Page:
February is Black History Month in the United States. The annual, month-long national observance pays tribute to important people and events that shaped the history of African Americans. VOA's Chris Simkins reports how one man fought against discrimination to help millions of blacks obtain the right to vote
    Video

    Video Jordanian Theater Group Stages Anti-Terrorism Message

    The lure of the self-styled “Islamic State” has many parents worried about their children who may be susceptible to the organization’s online propaganda. Dozens of Muslim communities in the Middle East are fighting back -- giving young adults alternatives to violence. One group in Jordan is using dramatic expression a send a family message. Mideast Broadcasting Network correspondent Haider Al Abdali shared this report with VOA. It’s narrated by Bronwyn Benito
    Video

    Video Migrant Crisis Fuels Debate Over Britain’s Future in EU

    The migrant crisis in Europe is fueling the debate in Britain ahead of a referendum on staying in the European Union that may be held this year. Prime Minister David Cameron warns that leaving the EU could lead to thousands more migrants arriving in the country. Meanwhile, tension is rising in Calais, France, where thousands of migrants are living in squalid camps. VOA's Henry Ridgwell reports.
    Video

    Video Valentine's Day Stinks for Lebanese Clowns

    This weekend, on Valentine's Day in Lebanon, love is not the only thing in the air. More than half a year after the country's trash crisis began, the stink of uncollected garbage remains on the streets. Step forward "Clown Me In," a group of clowns who use their skills for activism. Before the most romantic day of the year the clowns have released their unusual take on love in Lebanon -- in a bid to keep the pressure up and get the trash off the streets. John Owens reports from Beirut.
    Video

    Video Families Flee Aleppo for Kurdish Regions in Syria

    Not all who flee the fighting in Aleppo are trying to cross the border into Turkey. A VOA reporter caught up with several families heading for Kurdish-held areas of northern Syria.
    Video

    Video Rocky Year Ahead for Nigeria Amid Oil Price Crash

    The global fall in the price of oil has rattled the economies of many petroleum exporters, and Africa’s oil king Nigeria is no exception. As Chris Stein reports from Lagos, analysts are predicting a rough year ahead for the continent’s top producer of crude.
    Video

    Video 'No Means No' Program Targets Sexual Violence in Kenya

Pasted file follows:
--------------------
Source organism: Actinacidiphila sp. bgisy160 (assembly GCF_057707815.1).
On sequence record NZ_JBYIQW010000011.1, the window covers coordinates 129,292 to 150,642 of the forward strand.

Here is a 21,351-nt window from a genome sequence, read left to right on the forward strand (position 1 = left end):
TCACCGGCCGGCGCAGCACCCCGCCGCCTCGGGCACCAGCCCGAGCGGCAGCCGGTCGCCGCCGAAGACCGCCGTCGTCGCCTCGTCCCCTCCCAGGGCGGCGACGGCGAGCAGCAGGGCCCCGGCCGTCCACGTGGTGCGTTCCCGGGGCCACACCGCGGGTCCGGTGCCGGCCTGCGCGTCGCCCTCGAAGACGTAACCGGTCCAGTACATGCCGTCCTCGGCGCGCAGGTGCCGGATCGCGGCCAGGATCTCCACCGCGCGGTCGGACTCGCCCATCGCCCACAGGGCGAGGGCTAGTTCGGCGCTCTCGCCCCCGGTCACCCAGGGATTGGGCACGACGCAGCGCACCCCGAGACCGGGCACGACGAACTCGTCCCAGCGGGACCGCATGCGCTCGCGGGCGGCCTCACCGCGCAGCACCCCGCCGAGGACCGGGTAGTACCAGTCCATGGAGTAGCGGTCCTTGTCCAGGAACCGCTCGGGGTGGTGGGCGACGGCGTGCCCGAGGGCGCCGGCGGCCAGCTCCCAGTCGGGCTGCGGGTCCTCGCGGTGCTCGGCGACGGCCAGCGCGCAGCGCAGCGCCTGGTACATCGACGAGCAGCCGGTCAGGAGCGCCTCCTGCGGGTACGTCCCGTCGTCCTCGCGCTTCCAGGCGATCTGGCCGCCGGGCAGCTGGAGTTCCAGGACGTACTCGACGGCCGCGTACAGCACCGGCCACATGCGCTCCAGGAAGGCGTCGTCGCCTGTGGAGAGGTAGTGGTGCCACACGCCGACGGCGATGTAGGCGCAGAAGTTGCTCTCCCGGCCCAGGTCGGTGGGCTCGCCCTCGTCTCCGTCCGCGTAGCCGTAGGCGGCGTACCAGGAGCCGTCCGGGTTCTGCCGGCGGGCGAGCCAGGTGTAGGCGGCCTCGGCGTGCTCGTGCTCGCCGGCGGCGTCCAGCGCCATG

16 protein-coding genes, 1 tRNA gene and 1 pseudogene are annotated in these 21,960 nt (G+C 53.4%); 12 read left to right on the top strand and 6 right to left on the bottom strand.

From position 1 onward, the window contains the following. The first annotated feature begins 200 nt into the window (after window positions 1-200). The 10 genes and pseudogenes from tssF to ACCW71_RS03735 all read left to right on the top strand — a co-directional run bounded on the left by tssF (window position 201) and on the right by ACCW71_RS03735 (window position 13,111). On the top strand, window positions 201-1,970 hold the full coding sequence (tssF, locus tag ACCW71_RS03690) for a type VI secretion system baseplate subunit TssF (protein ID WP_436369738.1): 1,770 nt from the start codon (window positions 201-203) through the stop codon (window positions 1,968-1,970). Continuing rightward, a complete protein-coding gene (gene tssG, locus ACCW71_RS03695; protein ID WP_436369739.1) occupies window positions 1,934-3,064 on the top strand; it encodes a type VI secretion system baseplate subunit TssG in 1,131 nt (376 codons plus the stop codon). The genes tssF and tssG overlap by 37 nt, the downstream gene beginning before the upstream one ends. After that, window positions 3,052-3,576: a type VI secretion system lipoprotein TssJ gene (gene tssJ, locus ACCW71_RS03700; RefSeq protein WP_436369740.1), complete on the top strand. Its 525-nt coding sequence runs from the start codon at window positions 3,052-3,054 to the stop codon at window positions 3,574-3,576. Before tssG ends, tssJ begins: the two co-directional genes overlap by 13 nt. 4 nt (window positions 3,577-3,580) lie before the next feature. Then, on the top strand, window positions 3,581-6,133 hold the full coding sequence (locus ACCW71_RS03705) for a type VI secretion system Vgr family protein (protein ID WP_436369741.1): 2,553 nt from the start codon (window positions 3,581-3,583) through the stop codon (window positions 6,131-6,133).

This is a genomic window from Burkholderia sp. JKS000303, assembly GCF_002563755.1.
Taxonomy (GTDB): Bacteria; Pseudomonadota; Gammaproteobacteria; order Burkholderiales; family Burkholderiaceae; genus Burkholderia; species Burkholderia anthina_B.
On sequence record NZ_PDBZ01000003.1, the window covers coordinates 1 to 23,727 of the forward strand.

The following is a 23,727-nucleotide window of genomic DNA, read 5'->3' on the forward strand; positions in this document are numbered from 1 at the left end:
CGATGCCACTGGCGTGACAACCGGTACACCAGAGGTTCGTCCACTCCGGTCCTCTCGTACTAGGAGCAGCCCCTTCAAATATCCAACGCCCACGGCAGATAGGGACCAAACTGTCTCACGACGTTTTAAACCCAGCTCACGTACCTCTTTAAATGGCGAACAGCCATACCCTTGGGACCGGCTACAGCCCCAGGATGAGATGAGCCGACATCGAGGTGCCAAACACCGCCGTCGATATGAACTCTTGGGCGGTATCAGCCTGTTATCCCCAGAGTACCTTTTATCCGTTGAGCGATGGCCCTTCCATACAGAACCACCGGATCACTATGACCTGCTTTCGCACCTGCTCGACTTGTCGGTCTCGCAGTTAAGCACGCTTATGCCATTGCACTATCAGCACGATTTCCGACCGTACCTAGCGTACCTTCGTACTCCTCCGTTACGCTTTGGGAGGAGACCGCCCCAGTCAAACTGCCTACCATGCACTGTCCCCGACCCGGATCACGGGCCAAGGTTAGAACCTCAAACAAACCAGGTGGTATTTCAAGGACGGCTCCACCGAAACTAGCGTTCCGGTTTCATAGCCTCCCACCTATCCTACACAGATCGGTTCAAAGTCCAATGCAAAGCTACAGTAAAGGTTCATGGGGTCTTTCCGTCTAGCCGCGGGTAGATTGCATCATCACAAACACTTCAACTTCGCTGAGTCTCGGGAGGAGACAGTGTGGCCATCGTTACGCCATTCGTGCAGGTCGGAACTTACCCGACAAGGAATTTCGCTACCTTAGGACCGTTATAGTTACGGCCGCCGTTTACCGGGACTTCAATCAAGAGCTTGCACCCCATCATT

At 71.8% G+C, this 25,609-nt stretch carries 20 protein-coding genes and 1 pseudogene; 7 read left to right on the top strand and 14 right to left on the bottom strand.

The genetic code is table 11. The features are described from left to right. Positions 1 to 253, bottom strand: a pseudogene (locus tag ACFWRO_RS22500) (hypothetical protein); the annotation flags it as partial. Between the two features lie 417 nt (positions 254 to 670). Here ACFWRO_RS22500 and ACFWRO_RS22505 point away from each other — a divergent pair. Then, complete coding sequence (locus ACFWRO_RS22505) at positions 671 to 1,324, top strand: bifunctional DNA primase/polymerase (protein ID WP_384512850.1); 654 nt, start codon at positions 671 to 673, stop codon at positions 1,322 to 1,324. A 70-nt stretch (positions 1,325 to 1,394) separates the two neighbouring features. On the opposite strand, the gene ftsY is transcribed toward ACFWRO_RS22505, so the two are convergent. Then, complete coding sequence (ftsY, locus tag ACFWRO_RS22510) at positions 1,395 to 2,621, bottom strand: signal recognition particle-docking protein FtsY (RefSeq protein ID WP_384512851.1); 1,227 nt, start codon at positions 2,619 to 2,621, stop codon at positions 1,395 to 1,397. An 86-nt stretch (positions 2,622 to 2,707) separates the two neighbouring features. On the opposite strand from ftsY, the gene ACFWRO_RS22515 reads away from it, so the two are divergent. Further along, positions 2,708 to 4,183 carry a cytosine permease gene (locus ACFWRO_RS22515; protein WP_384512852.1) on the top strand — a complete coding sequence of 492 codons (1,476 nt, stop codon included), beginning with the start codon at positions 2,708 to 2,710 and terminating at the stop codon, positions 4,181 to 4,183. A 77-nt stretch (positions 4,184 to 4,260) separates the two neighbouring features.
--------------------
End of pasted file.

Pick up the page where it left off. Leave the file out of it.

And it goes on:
The organizers of an initiative to reduce and stop rape in the informal settlements around Kenya's capital say their program is having marked success. Girls are taking self-defense classes while the boys are learning how to protect the girls and respect them. Lenny Ruvaga reports from Nairobi.
    Video

    Video Chocolate Lovers Get a Sweet History Lesson

    Observed in many countries around the world, Valentine’s Day is sometimes celebrated with chocolate festivals. But at a festival near Washington, the visitors experience a bit more than a sugar rush. They go on a sweet journey through history. VOA’s June Soh takes us to the festival.
    Video

    Video 'Smart' Bandages Could Heal Wounds More Quickly

    Simple bandages are usually seen as the first line of attack in healing small to moderate wounds and burns. But scientists say new synthetic materials with embedded microsensors could turn bandages into a much more valuable tool for emergency physicians. VOA’s George Putic reports.
    Video

    Video Researchers Use 3-D Printer to Produce Transplantable Body Parts

    Human organ transplants have become fairly common around the world in the past few decades. Researchers at various universities are coordinating their efforts to find solutions -- including teams at the University of Pennsylvania and Rice University in Houston that are experimenting with a 3-D printer -- to make blood vessels and other structures for implant. As VOA’s Greg Flakus reports from Houston, they are also using these artificial body parts to seek ways of defeating cancerous tumors.
    Video

    Video Helping the Blind 'See' Great Art

    There are 285 million blind and visually impaired people in the world who are unable to enjoy visual art at a museum. One New York photographer is trying to fix this situation by making tangible copies of the world’s masterpieces. VOA correspondent Victoria Kupchinetsky was there as visually impaired people got a feel for great art. Joy Wagner narrates her report.
    Video

    Video German Artists to Memorialize Refugees With Life Jacket Exhibit

    Sold in every kind of shop in some Turkish port towns, life jackets have become a symbol of the refugee crisis that brought a million people to Europe in 2015.  On the shores of Lesbos, Greece, German artists collect discarded life jackets as they prepare an art installation they plan to display in Germany.  For VOA, Hamada Elrasam has this report from Lesbos, Greece.
    Video

    Video E-readers Help Ease Africa's Book Shortage

    Millions of people in Africa can't read, and there's a chronic shortage of books. A non-profit organization called Worldreader is trying to help change all that one e-reader at a time. VOA’s Deborah Block tells us about a girls' school in Nairobi, Kenya where Worldreader is making a difference.